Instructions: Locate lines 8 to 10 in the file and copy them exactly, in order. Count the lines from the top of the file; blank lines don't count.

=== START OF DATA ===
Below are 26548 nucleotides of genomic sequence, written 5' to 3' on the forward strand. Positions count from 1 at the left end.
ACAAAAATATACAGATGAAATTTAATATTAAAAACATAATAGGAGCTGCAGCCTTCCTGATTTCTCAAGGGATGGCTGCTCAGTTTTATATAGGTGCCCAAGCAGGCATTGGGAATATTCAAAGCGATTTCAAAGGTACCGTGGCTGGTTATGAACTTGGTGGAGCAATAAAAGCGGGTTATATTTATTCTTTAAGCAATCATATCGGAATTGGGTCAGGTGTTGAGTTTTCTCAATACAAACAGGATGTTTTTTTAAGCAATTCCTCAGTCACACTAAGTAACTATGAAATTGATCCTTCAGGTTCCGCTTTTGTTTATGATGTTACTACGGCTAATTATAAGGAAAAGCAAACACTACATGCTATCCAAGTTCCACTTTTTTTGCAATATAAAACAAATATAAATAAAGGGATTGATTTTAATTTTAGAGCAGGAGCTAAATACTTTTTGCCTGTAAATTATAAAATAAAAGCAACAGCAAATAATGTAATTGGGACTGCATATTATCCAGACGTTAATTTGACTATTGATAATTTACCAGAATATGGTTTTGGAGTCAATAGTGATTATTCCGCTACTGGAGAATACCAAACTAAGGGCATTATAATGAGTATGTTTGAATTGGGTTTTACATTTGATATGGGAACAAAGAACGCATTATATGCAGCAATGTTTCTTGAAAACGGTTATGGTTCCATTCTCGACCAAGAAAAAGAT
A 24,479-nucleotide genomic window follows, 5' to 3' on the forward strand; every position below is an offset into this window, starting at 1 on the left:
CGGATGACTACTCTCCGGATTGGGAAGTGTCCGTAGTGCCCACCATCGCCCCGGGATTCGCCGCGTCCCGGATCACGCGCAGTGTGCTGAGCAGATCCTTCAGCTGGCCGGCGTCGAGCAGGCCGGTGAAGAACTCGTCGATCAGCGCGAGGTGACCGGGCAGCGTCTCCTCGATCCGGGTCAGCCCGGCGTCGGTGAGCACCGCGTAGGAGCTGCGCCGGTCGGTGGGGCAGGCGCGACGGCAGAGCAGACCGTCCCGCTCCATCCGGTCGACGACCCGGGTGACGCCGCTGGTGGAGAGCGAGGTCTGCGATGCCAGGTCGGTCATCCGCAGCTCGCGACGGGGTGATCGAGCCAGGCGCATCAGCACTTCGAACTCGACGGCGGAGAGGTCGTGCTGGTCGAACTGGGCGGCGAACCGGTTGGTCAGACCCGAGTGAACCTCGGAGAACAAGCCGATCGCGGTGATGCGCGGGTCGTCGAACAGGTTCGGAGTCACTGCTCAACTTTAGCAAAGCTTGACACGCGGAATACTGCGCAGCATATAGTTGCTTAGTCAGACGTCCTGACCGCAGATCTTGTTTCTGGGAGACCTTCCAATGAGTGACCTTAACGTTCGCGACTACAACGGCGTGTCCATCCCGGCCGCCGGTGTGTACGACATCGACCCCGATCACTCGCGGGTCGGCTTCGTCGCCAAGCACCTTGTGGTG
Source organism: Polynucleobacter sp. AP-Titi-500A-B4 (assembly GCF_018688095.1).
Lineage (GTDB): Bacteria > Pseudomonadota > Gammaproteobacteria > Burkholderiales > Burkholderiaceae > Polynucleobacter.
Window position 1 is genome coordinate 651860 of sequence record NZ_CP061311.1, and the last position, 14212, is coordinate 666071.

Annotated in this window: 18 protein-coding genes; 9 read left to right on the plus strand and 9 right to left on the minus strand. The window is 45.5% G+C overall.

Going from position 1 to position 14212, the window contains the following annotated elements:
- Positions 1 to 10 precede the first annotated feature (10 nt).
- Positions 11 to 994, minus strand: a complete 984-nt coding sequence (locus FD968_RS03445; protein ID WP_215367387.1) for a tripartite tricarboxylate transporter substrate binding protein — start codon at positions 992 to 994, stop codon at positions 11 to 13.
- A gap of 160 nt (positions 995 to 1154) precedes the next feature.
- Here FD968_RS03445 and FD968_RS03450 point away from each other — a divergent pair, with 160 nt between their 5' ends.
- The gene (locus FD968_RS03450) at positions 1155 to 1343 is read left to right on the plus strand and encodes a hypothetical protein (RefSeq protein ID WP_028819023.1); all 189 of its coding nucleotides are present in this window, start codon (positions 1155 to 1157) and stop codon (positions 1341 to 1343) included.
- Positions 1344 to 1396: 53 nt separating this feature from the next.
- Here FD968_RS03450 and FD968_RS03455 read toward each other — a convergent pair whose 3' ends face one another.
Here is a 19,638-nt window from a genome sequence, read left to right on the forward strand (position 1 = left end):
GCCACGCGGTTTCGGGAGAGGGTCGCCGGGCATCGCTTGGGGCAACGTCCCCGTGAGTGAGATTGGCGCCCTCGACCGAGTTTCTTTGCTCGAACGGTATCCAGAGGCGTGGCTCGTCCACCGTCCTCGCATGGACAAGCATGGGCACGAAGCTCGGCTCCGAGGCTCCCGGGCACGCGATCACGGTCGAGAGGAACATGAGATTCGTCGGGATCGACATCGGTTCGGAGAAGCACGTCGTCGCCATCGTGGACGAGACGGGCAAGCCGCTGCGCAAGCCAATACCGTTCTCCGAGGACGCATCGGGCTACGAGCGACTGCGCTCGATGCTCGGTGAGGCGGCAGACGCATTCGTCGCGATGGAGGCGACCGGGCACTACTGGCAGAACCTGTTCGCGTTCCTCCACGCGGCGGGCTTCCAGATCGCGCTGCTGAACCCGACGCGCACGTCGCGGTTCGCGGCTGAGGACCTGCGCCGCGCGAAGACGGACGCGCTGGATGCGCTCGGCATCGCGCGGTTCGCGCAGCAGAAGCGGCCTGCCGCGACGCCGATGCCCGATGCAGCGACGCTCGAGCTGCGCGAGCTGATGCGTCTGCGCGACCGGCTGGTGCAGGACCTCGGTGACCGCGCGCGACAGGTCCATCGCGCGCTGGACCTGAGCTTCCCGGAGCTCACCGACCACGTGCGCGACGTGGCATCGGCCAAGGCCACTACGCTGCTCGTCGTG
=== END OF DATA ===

Annotated in this window: 18 protein-coding genes; 9 read left to right on the plus strand and 9 right to left on the minus strand. The window is 45.5% G+C overall.

Going from position 1 to position 14212, the window contains the following annotated elements:
- Positions 1 to 10 precede the first annotated feature (10 nt).